Monday, October 22, 2007
The photographer's shots, rescued from storage, are on display at Rose Gallery in Santa Monica.
By Hugh Hart, Special to The LA Times
ON the wall of his studio darkroom in Mexico City, Manuel Alvarez Bravo posted a scrap of paper on which he'd scrawled "Hay Tiempo." "There is time."
In 2002, time ran out for Alvarez Bravo, who died at age 100. But by then, with photographs recasting everyday Mexican City street life as lyrical dreamscapes, he had created a celebrated body of work rooted in Mexico's post-revolution artistic renaissance that flourished in the 1930s.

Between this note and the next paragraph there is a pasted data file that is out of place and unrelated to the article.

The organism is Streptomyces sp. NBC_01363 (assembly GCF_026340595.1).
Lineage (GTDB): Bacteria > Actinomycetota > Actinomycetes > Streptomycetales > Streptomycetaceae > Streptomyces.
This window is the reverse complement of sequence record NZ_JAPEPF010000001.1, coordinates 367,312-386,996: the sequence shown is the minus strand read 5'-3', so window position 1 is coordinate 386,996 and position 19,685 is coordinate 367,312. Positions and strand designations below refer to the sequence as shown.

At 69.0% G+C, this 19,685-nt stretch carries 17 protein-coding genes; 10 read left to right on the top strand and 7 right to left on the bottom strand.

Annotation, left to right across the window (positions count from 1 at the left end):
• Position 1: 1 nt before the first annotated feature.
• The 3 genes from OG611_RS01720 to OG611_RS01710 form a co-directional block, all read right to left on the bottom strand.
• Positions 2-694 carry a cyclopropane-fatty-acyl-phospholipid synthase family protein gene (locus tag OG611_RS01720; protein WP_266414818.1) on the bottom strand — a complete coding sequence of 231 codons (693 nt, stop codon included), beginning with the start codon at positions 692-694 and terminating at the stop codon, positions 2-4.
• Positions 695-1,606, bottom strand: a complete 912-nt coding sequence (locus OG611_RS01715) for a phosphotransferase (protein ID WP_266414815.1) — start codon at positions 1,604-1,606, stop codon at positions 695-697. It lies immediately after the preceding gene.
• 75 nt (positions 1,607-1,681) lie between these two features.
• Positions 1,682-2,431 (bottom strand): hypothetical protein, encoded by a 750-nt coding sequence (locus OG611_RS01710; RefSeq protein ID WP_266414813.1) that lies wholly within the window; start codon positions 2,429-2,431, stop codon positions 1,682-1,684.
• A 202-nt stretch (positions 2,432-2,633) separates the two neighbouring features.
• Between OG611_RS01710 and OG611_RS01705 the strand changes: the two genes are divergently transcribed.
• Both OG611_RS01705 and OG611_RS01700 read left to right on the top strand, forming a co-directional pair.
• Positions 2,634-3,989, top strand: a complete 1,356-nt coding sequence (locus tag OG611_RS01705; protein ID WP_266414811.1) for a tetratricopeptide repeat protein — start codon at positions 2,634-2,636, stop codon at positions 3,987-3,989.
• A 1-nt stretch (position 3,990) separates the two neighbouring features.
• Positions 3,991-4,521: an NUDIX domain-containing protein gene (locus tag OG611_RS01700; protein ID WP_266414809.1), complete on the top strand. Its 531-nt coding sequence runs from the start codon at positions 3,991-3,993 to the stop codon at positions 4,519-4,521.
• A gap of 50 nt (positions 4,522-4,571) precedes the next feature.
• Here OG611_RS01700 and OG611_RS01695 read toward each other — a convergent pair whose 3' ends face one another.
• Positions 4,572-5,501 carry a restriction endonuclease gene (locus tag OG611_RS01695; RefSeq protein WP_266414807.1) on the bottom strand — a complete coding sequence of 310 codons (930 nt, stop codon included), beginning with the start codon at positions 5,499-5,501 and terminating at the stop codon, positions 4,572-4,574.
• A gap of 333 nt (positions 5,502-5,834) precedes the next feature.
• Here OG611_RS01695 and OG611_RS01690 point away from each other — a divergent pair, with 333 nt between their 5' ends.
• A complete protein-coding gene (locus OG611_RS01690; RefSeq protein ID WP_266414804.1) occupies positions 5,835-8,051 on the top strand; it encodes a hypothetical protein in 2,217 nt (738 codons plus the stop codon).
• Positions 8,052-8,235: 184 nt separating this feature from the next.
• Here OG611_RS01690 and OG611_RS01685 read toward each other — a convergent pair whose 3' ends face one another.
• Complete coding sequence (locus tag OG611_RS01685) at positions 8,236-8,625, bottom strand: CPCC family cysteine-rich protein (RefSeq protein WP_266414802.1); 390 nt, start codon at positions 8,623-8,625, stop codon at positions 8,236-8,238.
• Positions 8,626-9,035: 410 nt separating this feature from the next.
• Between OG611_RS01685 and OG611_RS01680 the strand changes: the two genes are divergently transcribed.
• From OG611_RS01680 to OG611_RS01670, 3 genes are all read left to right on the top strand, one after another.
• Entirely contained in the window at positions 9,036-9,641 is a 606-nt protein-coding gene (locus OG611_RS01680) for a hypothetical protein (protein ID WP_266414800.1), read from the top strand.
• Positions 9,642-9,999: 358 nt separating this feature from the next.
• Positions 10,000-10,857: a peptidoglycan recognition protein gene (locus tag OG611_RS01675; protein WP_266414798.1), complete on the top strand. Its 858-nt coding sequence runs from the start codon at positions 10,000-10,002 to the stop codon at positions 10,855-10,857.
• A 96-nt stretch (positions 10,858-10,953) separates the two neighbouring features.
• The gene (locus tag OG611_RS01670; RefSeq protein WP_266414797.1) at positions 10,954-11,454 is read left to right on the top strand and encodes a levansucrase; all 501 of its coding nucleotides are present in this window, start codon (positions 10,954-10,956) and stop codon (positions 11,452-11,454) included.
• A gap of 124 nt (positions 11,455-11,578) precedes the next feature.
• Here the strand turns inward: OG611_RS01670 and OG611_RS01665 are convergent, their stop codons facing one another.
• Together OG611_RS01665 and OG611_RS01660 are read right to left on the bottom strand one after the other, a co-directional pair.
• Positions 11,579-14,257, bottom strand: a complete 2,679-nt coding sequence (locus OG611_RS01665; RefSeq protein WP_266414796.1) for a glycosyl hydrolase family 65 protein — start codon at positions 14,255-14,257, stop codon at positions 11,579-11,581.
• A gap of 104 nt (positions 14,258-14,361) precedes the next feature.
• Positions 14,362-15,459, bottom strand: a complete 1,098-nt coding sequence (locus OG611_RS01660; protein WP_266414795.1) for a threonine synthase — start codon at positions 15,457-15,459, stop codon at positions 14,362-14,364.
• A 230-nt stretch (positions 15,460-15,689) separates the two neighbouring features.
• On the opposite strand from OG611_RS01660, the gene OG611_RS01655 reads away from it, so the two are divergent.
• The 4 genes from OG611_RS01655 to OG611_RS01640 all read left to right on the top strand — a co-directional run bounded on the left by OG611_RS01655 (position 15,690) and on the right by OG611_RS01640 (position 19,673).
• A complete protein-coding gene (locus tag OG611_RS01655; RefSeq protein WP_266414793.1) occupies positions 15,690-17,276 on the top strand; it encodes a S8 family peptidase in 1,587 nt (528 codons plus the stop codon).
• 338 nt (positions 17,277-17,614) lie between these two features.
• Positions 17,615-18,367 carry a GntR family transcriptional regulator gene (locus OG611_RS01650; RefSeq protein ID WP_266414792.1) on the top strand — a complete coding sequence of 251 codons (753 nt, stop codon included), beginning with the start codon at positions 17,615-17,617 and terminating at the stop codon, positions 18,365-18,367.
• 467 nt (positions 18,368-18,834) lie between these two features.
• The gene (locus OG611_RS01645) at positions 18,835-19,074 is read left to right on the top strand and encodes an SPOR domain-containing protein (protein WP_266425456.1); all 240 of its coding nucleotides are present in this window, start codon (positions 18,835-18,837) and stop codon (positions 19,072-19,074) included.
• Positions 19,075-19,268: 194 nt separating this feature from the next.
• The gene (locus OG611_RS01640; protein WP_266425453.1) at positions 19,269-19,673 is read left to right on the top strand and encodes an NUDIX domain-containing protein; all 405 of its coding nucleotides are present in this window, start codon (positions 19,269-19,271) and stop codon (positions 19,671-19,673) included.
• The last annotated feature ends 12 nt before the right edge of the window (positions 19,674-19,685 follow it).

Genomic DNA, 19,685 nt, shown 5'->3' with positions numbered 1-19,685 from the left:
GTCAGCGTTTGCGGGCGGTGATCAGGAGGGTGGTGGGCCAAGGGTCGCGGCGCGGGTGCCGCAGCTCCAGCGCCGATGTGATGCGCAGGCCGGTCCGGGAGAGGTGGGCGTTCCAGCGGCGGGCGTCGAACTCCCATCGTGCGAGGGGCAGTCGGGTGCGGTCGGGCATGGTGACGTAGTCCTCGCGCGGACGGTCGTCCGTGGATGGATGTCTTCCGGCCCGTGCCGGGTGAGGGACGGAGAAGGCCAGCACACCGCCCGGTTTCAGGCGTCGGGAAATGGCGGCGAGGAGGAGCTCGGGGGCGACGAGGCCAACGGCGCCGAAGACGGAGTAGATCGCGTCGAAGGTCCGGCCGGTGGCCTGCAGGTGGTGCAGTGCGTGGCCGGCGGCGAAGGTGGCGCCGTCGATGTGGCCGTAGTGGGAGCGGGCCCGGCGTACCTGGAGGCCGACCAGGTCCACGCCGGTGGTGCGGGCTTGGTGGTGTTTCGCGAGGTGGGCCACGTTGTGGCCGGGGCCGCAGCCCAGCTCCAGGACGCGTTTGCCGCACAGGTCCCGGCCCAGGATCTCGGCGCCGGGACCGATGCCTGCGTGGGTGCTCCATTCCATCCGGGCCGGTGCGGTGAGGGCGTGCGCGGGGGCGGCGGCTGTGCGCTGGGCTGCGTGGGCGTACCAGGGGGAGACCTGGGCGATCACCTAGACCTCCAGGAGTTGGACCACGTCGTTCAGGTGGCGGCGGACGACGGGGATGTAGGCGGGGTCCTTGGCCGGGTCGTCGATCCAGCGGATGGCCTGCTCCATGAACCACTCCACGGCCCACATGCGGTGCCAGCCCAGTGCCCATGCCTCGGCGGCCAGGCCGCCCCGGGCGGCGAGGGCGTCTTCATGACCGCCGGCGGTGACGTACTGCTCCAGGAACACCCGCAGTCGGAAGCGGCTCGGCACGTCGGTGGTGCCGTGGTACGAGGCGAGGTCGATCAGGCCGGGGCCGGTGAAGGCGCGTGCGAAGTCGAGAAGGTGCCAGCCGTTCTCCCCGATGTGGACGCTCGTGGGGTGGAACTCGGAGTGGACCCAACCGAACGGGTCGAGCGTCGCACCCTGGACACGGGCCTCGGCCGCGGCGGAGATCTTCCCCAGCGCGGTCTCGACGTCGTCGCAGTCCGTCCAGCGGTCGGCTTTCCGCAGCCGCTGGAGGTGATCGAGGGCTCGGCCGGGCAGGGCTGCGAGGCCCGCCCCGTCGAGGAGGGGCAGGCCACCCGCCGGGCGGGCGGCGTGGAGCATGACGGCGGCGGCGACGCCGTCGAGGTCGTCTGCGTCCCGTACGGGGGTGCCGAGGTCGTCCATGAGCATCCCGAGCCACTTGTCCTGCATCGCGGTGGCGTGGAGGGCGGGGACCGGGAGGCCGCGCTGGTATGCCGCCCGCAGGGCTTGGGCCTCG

At 95, Alvarez Bravo, slowed by ill health, revisited a lifetime's worth of themes, sifting through shoe boxes crammed with neglected proof sheets and negatives that had accumulated in his studio over the last 60 years, work he'd shunted aside in his perpetual push to produce something new.
Posted by David Emerick at 2:04 PM